June is an important month at Break the Cycle. June is PRIDE, a month where we celebrate collective movement, connection and power of LGBTQ*1 communities. PRIDE began in 1970—as a way to commemorate the 1969 Stonewall Riots in Greenwich Village, NYC. The police raid that led to the riots at the Stonewall Inn was a symptom of a society that was unwelcoming of LGBTQ* individuals and oppressive on LGBTQ* concerns and issues. When I imagine the first PRIDE marches that took place the year after, I imagine what it was like…the power, the fear, and sense of unity the participants must have felt.
I wonder if the Stonewall Rioters and original marchers ever imagined how PRIDE would look today. There are not only marches in large urban settings, but in many small towns as well. The community and its allies have come together to obtain protections for LGBTQ* survivors in the Violence Against Women Act (VAWA) after years and years of advocacy. Same-sex marriage is now the law of the land. These triumphs should be acknowledged, respected, and celebrated.
And yet, there is still a long way to go in the fight for true equality. When I was growing up in a small town in middle America in the 80’s, you could regularly hear, “that is so gay”…meaning that is so dumb or stupid. Being “out” was not a safe choice. When I think back to our town’s ignorance I am ashamed. One of my best friends in high school was gay, but he was in danger every day in our small town. To survive he had to close off who he truly was. Only as an adult far away from our small town was he able to truly be himself, find his life partner, and have a child. For young people, this reality still exists. When Break the Cycle talks with LGBTQ* youth across the country at our Real Talks, they have told us that the barriers for LGBTQ* individuals and ignorance of LGBTQ* realities are alive and well. Some, although “out,” face humiliation, name calling, and lack of access to a bathroom. The words may have changed since the 80's when I was in high school, but because we have not coupled those words with action, the underlying oppression still lingers. How do we—as individuals or as members of social justice causes—show up to support LGBTQ* youth? How can we be better allies?
Start by not just talking the talk, but walking the walk. Here are 5 steps for better LGBTQ* allyship:
- Be open. If you authentically challenge your privileges, that you are an ally not only in name but in action, young people will feel it. As one of our Let’s Be Real members said about sexuality and gender identity, “You don’t have to relate to something to accept it.”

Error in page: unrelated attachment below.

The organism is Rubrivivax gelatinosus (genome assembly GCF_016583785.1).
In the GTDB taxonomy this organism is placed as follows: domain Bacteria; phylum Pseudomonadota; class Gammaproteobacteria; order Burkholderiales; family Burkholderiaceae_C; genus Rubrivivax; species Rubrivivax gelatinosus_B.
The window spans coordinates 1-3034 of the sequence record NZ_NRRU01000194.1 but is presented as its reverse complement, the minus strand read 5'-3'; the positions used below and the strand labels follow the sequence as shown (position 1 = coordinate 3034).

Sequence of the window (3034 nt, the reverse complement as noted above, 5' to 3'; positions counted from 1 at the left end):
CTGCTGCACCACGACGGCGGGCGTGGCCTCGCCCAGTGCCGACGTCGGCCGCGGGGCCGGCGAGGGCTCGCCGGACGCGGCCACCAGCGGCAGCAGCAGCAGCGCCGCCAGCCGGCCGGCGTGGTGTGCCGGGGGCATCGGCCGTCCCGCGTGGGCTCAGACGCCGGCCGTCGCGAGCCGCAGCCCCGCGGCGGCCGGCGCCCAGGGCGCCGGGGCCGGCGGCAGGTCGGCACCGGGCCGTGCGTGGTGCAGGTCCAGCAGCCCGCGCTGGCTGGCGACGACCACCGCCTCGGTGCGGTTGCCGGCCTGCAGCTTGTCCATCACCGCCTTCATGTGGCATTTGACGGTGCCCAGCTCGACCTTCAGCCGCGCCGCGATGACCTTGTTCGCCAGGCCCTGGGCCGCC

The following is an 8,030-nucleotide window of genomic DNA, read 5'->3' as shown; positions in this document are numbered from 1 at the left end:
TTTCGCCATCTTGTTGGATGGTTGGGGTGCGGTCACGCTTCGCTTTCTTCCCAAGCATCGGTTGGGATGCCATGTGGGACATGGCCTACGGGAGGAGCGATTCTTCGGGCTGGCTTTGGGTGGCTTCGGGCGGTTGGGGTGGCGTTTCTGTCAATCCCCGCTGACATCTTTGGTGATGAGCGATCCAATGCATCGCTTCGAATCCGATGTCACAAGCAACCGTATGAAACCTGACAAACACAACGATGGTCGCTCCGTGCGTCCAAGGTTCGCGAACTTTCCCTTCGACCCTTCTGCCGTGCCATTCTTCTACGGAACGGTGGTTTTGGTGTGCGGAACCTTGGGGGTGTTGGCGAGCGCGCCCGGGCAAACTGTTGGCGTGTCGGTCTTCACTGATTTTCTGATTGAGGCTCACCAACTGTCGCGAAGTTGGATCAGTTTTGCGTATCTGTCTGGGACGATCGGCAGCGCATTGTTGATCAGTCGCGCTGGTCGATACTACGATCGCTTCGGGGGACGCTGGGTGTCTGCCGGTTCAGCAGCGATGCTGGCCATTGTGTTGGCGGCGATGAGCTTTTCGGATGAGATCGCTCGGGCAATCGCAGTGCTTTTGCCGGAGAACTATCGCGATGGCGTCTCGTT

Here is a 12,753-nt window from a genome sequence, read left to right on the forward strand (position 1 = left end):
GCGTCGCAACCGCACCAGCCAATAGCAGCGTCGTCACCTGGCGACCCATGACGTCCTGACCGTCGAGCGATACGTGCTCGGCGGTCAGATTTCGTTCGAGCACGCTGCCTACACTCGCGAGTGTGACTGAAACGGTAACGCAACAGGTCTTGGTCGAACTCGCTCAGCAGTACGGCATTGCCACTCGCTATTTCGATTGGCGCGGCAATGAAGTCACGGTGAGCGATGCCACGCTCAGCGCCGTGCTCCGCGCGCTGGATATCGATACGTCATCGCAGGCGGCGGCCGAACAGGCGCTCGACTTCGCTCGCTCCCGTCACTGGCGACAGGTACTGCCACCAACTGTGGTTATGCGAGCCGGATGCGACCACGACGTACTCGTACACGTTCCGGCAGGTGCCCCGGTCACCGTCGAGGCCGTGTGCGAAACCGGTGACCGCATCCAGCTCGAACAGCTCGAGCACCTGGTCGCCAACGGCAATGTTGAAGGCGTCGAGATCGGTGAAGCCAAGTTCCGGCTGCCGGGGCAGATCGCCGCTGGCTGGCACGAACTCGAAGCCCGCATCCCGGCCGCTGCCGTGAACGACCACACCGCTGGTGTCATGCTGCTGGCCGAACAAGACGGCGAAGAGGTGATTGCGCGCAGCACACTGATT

- Ask questions. Then, actively listen to the response. For example, the evolving LGBTQ* acronym may change; you won’t learn it once and be done with it. Allyship is a constant learning process.
- Don’t assume a person's identity. The right to self-determination of the person you are talking with is critical. Do they want you to use the term lesbian, gay, or queer? What’s their preferred gender pronoun? Listen and you will know.
- Challenge discrimination in your life. Look at how your organization/place of work supports LGBTQ* individuals in policy, procedure, and words. Are people’s gender pronouns respected? Does your health insurance or your life insurance policy recognize domestic partnerships? Do you support and collaborate with organizations that serve LGBTQ* communities? Do you have a zero tolerance policy against homophobia among staff and board? Lead by example, and stand up to prejudice.
- Make way for the power of young people. Think of the last time someone believed in you; when someone shows an interest in you - your reality, your politics, and your preferences - you know it and you feel respected. The best way to help youth is to follow their lead, use your privilege when they ask you to, and be ready to always step aside so their voices can be heard.
Allyship is a journey. You will never reach the end or check it off of your “to-do” list. It is a constant work in progress and a commitment to a state of mind. The first step is keeping your privilege front and center when talking with youth who identify as LGBTQ*. Constantly checking your assumptions is the second. Believing in the power of community to affect change is the third. Speaking up and directly confronting oppression when you see and hear it is the next step. Finally, support in ways that are requested…not because it’s what you think is best. Not sure where to start? Download Break the Cycle’s LGBTQ* Inclusivity tip sheets to assist you your journey. We’re proud to stand with you as youth and LGBTQ* allies.
1As a measure of inclusivity, we use the acronym LGBTQ* to include all sexual orientations, gender identities, and expressions. We understand that identities are not limited to the terms represented by the letters in this acronym and aim to be representative of the entirety of identities across the queer spectrum.
CEO, Break the Cycle